SAN FRANCISCO (01/26/2000) - Friday's news that old media (the recording industry) and new media (MP3.com) are still waging war over who will control online distribution seemed so ... 1999. At least, it seemed that way in light of Monday's news that new media (America Online) would solve the problem by simply swallowing old media - not only Time Warner, but also EMI's music group.
A day before the deal was announced, the Sunday press was all over the news that Time Warner planned to spend about $1 billion to take over EMI, reducing the number of top players in the recording industry from five to four.
AOL took a low profile in most stories, but few reports failed to mention the obvious: The deal "boosts the rationale" of the AOL-Time Warner deal, as the Wall Street Journal's Charles Goldsmith and Martin Peers put it. The Los Angeles Times' Chuck Philips called music "the most immediately valuable entertainment asset on the Internet." He also reported that AOL execs, including Steve Case, "were informed as the EMI discussions progressed, and enthusiastically endorsed the possibility of gaining access to an even wider library of music for online exploitation."
Media outlets on EMI's home turf of London were much more skeptical. The Times of London wrote that the deal was "likely to meet fierce criticism from the City," where the "merger is likely to result in thousands of job losses." And according to the Financial Times, the proposed union is hardly a done deal. The pink paper reported that "[l]eading media companies were last night considering whether to try to thwart the proposed merger" and named Bertelsmann, Sony Music and News Corp. as among those "understood to be considering their response."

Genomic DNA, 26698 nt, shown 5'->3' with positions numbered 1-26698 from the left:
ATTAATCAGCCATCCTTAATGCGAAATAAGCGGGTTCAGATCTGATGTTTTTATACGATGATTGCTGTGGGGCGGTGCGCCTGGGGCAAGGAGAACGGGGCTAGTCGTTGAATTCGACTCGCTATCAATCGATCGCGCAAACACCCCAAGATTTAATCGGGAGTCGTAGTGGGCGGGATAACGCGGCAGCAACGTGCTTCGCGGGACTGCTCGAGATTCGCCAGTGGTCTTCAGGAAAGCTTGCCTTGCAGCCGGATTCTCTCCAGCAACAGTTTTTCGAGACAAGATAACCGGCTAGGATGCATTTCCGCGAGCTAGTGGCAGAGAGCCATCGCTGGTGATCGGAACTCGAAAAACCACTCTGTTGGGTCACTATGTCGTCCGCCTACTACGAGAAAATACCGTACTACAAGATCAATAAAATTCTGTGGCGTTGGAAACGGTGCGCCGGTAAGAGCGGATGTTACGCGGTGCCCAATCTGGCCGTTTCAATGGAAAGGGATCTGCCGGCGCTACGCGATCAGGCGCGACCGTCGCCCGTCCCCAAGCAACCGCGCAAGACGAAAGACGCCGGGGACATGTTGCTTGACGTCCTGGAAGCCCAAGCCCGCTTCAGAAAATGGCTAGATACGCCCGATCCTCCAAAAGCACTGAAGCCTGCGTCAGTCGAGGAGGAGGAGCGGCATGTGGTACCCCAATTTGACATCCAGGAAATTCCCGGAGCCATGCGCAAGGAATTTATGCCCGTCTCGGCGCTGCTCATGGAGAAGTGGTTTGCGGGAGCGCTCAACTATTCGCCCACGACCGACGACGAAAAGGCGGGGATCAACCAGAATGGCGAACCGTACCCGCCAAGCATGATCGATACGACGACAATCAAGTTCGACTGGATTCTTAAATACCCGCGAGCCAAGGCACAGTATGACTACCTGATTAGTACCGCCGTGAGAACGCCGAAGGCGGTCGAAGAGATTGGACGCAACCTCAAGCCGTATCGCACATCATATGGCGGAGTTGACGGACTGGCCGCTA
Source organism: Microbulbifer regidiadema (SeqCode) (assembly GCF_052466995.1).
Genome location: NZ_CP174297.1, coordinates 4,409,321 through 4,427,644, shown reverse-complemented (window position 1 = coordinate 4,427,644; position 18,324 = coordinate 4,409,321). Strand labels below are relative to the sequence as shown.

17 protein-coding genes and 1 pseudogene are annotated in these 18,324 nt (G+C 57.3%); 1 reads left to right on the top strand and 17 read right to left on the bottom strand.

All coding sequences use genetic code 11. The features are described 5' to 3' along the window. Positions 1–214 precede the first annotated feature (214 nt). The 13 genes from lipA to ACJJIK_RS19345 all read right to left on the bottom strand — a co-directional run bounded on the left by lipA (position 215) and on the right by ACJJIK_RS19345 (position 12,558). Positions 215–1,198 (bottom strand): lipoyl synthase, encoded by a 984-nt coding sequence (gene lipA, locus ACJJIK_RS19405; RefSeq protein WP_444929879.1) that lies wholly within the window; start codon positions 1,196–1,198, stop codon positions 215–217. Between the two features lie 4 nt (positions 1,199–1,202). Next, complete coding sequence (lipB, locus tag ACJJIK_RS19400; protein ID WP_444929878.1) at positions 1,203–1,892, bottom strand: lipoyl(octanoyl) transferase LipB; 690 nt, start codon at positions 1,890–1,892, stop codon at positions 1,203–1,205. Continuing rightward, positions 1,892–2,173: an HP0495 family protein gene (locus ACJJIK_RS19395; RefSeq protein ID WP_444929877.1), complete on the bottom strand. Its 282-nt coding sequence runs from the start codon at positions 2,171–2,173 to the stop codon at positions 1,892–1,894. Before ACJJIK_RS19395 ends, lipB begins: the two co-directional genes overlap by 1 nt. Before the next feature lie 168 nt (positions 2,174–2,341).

Reuters' Scott Hillis won the Net journo booster award by predicting the deal would "certainly hasten the arrival of the day when music fans will be able to have songs ... piped to their PCs with the click of a mouse." To back this up, he quoted Launch Media's top exec David Goldberg, who gave credit to EMI for working with online distributors to figure out tough issues like copyright protection. He also found an IDC analyst, Kevin Hause, who said - with understatement - that the deal "could put AOL in the driver's seat for determining the future of online music distribution."
See how it is, MP3.com? If you want to play hit tunes, just shell out a measly billion or so for a record company, and everybody's happy.